On the answering end of an interview, Walters walks warily


April 15, 1991|By Alice Steinbach Sun reporter Gerri Kobren contributed to this article.

For once, nobody cried during a Barbara Walters interview. But that may be because "The Great Questioner" -- as gossip columnist Liz Smith likes to call Ms. Walters -- was giving the interview, not conducting it.

In fact, if Barbara Walters (who has coaxed tears from the likes of Oprah Winfrey, Patrick Swayze, Roseanne Barr and, most recently, Stormin' Norman Schwarzkopf) were a tree, it seems fair to say she would not be a weeping willow.

As practiced in the art of answering questions as she is in asking them, the doyenne of television celebrity interviews -- who was in Baltimore last night to speak on the occasion of Sinai Hospital's 125th anniversary -- is a woman who doesn't fluster easily.

Although she can be a bit forgetful.

At a small press conference before her talk last night, a reporter asked her age. Ms. Walters, a beautiful, youthful-looking woman, hesitated. "I'm 58." No, wait a minute. She doesn't think that's right. "I was born in 1931." She does some math in her head. "So I'm 59."

In any case, she says, age is no longer an issue for women in television. "I am so much older than anyone [other TV newswomen] but I no longer hear any questions about age. . . . I really think it doesn't make any difference." Pause. "At least I know it hasn't in my career."

She attributes her longevity to "good genes. Obviously, if I looked awful and couldn't make it around. . . .

"Do you know that Mike Wallace is 72 or 73? I think he's the most vital interviewer we have." She sips some coffee. A slow smile appears. "If I were 73 and were still on the air, I would be a phenomenon."

No matter what her age is, Barbara Walters is a phenomenon. She's as famous -- or more famous -- than many of the newsmakers and celebrities she interviews on ABC's "20/20" or "The Barbara Walters Specials."

Certainly she is and has been the most famous woman broadcaster television has yet produced. In 1976, much to the chagrin of such newsmen as Walter Cronkite and Harry Reasoner, Ms. Walters became network television's first million-dollar journalist.

One of the qualities she is known for is her ability to get the "tough interview," the person who usually turns down other interviewers. What's the trick? she's asked.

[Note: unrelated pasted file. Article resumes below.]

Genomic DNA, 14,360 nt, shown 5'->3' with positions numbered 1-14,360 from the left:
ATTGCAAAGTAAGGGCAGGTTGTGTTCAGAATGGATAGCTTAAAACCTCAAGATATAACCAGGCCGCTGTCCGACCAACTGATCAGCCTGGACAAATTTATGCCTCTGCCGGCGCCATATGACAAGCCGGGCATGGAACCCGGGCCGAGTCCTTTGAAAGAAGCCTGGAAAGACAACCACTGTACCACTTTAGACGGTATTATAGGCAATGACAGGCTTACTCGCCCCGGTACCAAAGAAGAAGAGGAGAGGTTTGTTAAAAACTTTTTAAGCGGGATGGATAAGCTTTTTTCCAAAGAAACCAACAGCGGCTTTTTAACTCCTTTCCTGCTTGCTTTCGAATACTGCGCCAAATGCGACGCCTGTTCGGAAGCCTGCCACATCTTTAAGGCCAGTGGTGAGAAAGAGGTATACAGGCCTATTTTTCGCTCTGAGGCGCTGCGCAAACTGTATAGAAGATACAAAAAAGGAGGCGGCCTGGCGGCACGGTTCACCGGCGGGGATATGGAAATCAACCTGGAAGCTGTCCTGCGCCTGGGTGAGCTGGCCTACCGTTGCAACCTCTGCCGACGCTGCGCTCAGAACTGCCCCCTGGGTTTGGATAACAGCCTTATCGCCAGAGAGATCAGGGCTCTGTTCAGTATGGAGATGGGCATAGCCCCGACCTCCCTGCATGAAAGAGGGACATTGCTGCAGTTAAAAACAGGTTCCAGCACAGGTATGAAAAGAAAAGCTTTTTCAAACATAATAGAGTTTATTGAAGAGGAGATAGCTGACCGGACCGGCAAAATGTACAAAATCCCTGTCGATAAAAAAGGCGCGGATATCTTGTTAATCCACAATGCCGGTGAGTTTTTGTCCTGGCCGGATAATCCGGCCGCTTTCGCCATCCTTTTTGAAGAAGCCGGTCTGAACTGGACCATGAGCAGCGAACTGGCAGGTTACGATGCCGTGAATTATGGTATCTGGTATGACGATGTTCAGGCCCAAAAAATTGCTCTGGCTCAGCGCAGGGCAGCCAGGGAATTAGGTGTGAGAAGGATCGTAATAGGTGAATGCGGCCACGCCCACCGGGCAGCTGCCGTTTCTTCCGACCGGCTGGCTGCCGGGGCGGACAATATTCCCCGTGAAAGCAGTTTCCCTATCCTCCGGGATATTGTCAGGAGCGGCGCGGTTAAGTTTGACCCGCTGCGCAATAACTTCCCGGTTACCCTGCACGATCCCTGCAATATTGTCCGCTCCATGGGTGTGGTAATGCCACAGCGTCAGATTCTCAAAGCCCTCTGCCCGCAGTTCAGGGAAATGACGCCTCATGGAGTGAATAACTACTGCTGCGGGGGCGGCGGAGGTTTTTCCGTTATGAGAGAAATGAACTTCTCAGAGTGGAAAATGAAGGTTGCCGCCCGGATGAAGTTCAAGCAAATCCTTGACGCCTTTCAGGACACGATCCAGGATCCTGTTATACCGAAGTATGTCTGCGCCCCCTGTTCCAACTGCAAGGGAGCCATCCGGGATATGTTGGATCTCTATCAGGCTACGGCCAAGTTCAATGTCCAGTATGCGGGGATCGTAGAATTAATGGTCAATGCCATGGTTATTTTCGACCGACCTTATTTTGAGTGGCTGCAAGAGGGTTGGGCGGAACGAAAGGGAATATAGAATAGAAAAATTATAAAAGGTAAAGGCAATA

"I don't think it's a trick," she replies. "I work very hard on it. It doesn't fall in your lap. People don't call up and say, 'Would you like me on your show?' " She laughs. "When they call and ask that, it's usually not someone you want to do an interview with. I write letters and follow it up."

It is very, very difficult, however, to secure an interview with Ms. Walters herself. The mother of all interviewers, it seems, is very wary of the press.

"Yeah, I am. I would rather do a television interview [than one in print] because I think you've got a fair chance on television even if you're edited. . . . I think that at least you have a chance of coming off the way you are -- good, bad or indifferent," she says.

Print interviews are more dangerous, in Ms. Walters' opinion. "In print interviews, you can say 'She said with a smile . . .' Or 'She said with a scowl . . .' I guess I've been burnt by print interviews so I don't give many," Ms. Walters says, neither smiling or scowling.

Which brings up the subject of Kitty Kelley's unauthorized biography of Nancy Reagan. Barbara Walters has never interviewed Ms. Kelley but has interviewed Nancy Reagan four times. "I haven't read the Nancy Reagan book but I think it's unfortunate that these days anybody can write anything and there's nothing you can do about it."

She returned to the subject at the end of her hour-long speech last night, referring to the allegation that Mrs. Reagan had an affair with Frank Sinatra.

"I would bet that she didn't. It is not his style and it is not her style," she said.

Will we be seeing Nancy and Ronnie giving their response to the book on "20/20" this week? "I have not asked them to sit down," Ms. Walters says somewhat slowly. "I'm not sure it's even an interview I'd want to do at this point."

Barbara Walters knows what it's like to the subject of an "unauthorized" biography. Last year, a book on Ms. Walters by Jerry Oppenheimer, a former Washington Star and National Enquirer reporter, was published. The book depicts the newswoman as driven and insecure, a self-promoting perfectionist who puts work and fame above all else.

"No, I haven't read it," says Ms. Walters, "but people told me it was dull."

Interestingly enough, the book on Ms. Walters starts off in a similar fashion to the one on Nancy Reagan: by announcing she's shaved two years off her age.

"He is absolutely wrong about that," says Ms. Walters.

For much of her talk at Baltimore Hebrew Congregation, she read from the transcripts of interviews she'd done with former Moscow Communist Party chief Boris N. Yeltsin, ex-British Prime Minister Margaret Thatcher, General Schwarzkopf and actresses Whoopi Goldberg and Sophia Loren.

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